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Earth & Space

The Light of Earendel – The Most Distant Star Yet Observed

The gravity of massive objects can magnify background objects, making them appear larger and brighter. Precise alignment between a background star and a foreground lens leads to extreme magnifications, allowing individual stars to be detected at great distances. This technique has recently revealed the most distant star yet observed, which existed when the universe was only 900 million years old.

Credits: NASA, ESA, Brian Welch (JHU), Dan Coe, Alyssa Pagan (STScI)
by Brian Welch | Postdoctoral Researcher

Brian Welch is Postdoctoral Researcher at Johns Hopkins University.

Brian Welch is also an author of the original article

Edited by

Margaux Héritier

Senior Scientific Editor

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Reading time 3.5 min
published on Feb 8, 2023
 Looking through a telescope takes us on a journey through time as well as space. It takes time for light to cross the vast expanse of space, so when we look at distant objects through our telescopes we see them as they appeared long ago. With the Hubble Space Telescope, astronomers have observed galaxies through 97% of the history of the universe, back to a mere 400 million years after the Big Bang. Our observations of galaxies during these early days of the universe, a time period known as Cosmic Dawn, have revealed that it is a remarkably different place than the modern universe. These galaxies are made up of billions of stars, and we see all of that starlight blended together. But, if we could pick apart the light from individual stars within such distant galaxies, we could learn more about how stars live and die in the early stages of the universe. Detecting stars outside the Milky Way is a technical challenge, as ever larger telescopes are required to observe more distant stars. However, natural telescopes called gravitational lenses can provide a boost to help identify a few very distant stars. 
Einstein’s theory of General Relativity describes gravity as mass warping the fabric of space, much like a bowling ball warps a rubber sheet on which it is placed. As light travels through this distorted space, the light appears to bend, resulting in a lensing effect that magnifies and distorts the image of the background object. 
When galaxies align with massive foreground lenses, they appear as elongated arcs, larger and brighter than they would typically appear. In certain cases, individual stars within such lensed galaxies can line up even more precisely with the foreground lens, resulting in extremely high magnifications.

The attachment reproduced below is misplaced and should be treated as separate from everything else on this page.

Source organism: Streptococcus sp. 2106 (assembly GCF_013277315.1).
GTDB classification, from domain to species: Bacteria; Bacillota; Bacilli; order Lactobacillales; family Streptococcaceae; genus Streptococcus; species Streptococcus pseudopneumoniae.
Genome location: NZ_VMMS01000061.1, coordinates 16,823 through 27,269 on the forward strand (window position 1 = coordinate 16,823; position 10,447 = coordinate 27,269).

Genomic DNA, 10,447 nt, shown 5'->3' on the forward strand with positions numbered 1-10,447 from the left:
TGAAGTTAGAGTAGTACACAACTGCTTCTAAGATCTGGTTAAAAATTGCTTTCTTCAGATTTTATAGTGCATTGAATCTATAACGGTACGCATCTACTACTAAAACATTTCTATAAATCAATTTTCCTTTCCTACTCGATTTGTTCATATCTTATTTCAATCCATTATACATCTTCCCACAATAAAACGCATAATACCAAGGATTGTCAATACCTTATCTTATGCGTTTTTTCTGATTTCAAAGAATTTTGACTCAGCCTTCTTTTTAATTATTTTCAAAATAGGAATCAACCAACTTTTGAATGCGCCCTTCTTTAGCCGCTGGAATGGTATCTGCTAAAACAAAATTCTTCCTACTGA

This is exactly how we discovered the most distant star yet observed. Nestled within the longest known lensed arc of a galaxy, which we are seeing as it was within the first billion years of the universe, the star Earendel (Old English for “morning star”) is magnified to appear thousands of times brighter than usual thanks to a fortunate alignment with a massive cluster of galaxies. 
The magnification, calculated from detailed modeling of the gravitational lens, allows us to calculate the maximum intrinsic size of the object. Earendel must be far smaller than any known galaxy or star cluster, limiting it to an individual star or binary star system. 
Using the observed brightness of Earendel, along with our calculated magnification, we found the star’s intrinsic brightness to be around 1-10 million times the brightness of the Sun. For a star to be this bright, it has to be at least 50 times the mass of the Sun, making Earendel a particularly massive star. 
Earendel, along with its host galaxy the Sunrise Arc, are far enough away that it took their light 12.9 billion years to reach our telescope. During this epic journey across space and time, the universe has been constantly expanding, stretching the light waves to longer, redder wavelengths. This phenomenon, called redshift, is responsible for the apparent red color of both star and arc. By measuring the amount of redshift, we can accurately determine the distance to both objects. This measurement informs us that we are seeing this star as it was a mere 900 million years after the Big Bang. 
Everything we currently know about stars at this time of the universe has been inferred from looking at many stars blended together in galaxies. This discovery provides the first opportunity to study a single star or stellar system during Cosmic Dawn. 
While the data from Hubble have revealed this fascinating object, the next step in our understanding of it will come from the James Webb Space Telescope. Webb will observe the star within its first year of observations and give us more information about the mass, temperature, and stellar type of Earendel, thanks to improved telescope technology. Additionally, Webb will be able to take a spectrum, splitting the light from the star up into its component wavelengths. This will help us to precisely determine the type of star, better constraining its mass and temperature. Finally, Webb will likely reveal more distant gravitationally lensed stars. Using this technique, it might directly observe the very first stars to form in the history of the universe. 
Original Article:
Welch, B., Coe, D., Diego, J. M., Zitrin, A., Zackrisson, E., Dimauro, P., Jiménez-Teja, Y., Kelly, P., Mahler, G., Oguri, M., Timmes, F. X., Windhorst, R., Florian, M., de Mink, S. E., Avila, R. J., Anderson, J., Bradley, L., Sharon, K., Vikaeus, A., … Broadhurst, T. (2022). A highly magnified star at redshift 6.2. Nature, 603(7903), 815–818. https://doi.org/10.1038/s41586-022-04449-y

Edited by:

Margaux Héritier , Senior Scientific Editor

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